New program backed by nib foundation

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The nib foundation has announced its support for charity, Got Your Back Sista (GYBS), to roll out a 10-week self-defence program in the Hunter region.

The program, called 'Stand Tall Sista for Teens', is aimed at educating teenage students on healthy relationships. It was developed in response to the high rate of violence against women, with one-in-three having experienced physical violence since the age of 15.

Students of WEA Hunter's Alesco Senior Colleges are taking part in the program that teaches the basics of self-defence, how to scan an environment, and how to identify the red flags of an unhealthy relationship.

Founder and CEO of GYBS, Melissa Histon, said the program will help students build confidence and learn techniques to better protect themselves if faced with a dangerous situation.

"Thanks to our partnership with nib foundation, we're able to deliver a targeted program that allows us to educate young people about what to do if they feel unsafe and what a healthy relationship looks like," said Mrs Histon.

"Along with a number of self-defence tips and techniques, the girls will also learn to understand 'power presence' through simple body language changes, helping to build their confidence in everyday situations."

According to executive officer, Amy Tribe, nib foundation is proud to support the program. "It's an unfortunate reality where woman need to be aware of the possible physical and domestic dangers that might occur when out in public or in the home," she said.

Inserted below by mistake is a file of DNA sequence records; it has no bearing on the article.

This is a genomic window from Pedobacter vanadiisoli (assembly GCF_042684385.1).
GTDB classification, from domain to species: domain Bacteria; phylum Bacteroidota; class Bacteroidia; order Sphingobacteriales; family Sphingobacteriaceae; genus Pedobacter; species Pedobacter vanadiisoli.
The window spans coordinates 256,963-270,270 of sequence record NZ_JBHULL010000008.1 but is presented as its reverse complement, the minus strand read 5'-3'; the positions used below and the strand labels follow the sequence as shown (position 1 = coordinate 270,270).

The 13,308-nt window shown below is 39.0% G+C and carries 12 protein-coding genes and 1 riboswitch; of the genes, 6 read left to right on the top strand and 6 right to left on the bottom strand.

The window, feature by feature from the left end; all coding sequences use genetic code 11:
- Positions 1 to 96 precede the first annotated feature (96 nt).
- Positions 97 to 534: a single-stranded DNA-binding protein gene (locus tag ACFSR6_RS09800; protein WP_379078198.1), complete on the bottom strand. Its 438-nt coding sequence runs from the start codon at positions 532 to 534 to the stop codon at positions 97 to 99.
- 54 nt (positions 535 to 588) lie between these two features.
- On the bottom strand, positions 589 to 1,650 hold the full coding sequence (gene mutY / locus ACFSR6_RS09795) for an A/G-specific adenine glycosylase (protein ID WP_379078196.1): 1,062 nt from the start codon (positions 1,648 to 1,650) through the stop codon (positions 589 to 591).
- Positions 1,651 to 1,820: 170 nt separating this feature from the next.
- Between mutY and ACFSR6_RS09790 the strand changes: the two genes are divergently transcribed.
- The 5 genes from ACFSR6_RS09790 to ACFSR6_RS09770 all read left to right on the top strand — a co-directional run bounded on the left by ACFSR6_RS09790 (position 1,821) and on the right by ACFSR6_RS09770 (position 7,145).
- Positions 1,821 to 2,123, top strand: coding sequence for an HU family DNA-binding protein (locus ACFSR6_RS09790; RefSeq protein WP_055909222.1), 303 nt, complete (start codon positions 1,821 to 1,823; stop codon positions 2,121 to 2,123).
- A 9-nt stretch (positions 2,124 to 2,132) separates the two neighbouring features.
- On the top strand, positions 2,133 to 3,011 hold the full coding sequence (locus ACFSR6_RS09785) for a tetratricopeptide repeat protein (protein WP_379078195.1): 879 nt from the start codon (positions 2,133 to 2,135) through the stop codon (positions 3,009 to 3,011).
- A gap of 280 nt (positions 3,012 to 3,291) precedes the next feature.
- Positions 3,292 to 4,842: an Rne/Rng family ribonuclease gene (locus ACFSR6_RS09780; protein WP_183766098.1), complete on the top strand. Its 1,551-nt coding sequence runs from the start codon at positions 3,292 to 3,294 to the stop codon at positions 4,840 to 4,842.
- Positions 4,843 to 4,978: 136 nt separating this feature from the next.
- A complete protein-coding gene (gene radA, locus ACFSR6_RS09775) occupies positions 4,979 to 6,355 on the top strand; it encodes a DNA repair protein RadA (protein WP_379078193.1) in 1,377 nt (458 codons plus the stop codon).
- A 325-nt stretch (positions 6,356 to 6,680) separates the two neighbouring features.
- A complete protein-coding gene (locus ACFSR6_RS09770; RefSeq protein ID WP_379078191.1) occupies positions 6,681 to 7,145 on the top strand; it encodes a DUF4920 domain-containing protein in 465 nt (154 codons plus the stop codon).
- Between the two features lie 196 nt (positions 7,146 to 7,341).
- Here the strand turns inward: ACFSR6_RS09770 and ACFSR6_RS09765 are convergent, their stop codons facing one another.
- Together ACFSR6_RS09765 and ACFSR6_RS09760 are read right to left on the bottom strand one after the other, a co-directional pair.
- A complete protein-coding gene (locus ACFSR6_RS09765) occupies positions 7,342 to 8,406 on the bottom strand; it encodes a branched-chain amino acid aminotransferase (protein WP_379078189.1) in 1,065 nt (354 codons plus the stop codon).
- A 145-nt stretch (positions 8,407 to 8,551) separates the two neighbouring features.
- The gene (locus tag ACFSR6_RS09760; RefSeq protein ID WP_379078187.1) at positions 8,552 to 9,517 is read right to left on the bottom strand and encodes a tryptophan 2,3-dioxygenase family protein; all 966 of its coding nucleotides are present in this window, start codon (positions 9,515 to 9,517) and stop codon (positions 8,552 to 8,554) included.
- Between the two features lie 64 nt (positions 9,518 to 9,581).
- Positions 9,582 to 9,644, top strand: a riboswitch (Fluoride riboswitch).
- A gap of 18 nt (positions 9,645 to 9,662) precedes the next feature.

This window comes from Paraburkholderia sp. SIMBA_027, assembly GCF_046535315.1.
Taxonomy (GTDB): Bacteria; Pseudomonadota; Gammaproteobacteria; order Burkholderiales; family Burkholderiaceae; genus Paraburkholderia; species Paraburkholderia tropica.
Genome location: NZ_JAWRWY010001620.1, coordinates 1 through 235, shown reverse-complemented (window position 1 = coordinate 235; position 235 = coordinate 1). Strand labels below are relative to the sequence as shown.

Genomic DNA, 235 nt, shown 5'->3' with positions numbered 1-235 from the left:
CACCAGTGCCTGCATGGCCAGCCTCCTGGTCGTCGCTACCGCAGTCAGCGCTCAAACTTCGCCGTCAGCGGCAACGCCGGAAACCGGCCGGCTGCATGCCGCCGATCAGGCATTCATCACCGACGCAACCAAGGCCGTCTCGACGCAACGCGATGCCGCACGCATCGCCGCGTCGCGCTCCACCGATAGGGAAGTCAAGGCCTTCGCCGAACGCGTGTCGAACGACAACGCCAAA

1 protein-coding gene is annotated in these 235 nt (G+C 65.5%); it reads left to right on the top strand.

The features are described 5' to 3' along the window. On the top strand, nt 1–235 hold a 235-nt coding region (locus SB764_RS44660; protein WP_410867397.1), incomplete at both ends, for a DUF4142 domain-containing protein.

"This program is an opportunity to provide a positive support network for young girls and connect them to the right services if they do find themselves in a dangerous situation."

The Stand Tall program is delivered by GYBS's qualified instructor, Carly Reasbeck.

Participants are taught basic skills on how to protect themselves and what to do if threatened, grabbed, assaulted, or your personal space is encroached.

Principal of Alesco Senior Colleges, Therese Pantalone, said that the program was an important addition to the 2019 curriculum.

"Many of our young people are from diverse backgrounds and some have grown up in and around unhealthy relationships. We believe that this program will certainly help these young students to understand what respectful relationships without violence should look like," said MsPantalone.

"We also see this as a great opportunity to provide students with an opportunity to engage in a physical activity that we believe will not only build their self-confidence but also build a collegiate teamwork with their peers."